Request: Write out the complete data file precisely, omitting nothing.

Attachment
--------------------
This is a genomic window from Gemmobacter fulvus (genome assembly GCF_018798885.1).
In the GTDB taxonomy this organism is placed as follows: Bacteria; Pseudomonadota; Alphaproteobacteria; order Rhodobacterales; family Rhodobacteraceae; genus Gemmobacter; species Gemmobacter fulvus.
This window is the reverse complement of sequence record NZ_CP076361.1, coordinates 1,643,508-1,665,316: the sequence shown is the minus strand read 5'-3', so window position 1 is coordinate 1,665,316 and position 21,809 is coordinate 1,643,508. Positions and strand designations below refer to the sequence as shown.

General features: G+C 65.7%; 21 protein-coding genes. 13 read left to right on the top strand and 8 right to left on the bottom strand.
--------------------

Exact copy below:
This is a genomic window from Gemmobacter fulvus (genome assembly GCF_018798885.1).
In the GTDB taxonomy this organism is placed as follows: Bacteria; Pseudomonadota; Alphaproteobacteria; order Rhodobacterales; family Rhodobacteraceae; genus Gemmobacter; species Gemmobacter fulvus.
This window is the reverse complement of sequence record NZ_CP076361.1, coordinates 1,643,508-1,665,316: the sequence shown is the minus strand read 5'-3', so window position 1 is coordinate 1,665,316 and position 21,809 is coordinate 1,643,508. Positions and strand designations below refer to the sequence as shown.

General features: G+C 65.7%; 21 protein-coding genes. 13 read left to right on the top strand and 8 right to left on the bottom strand.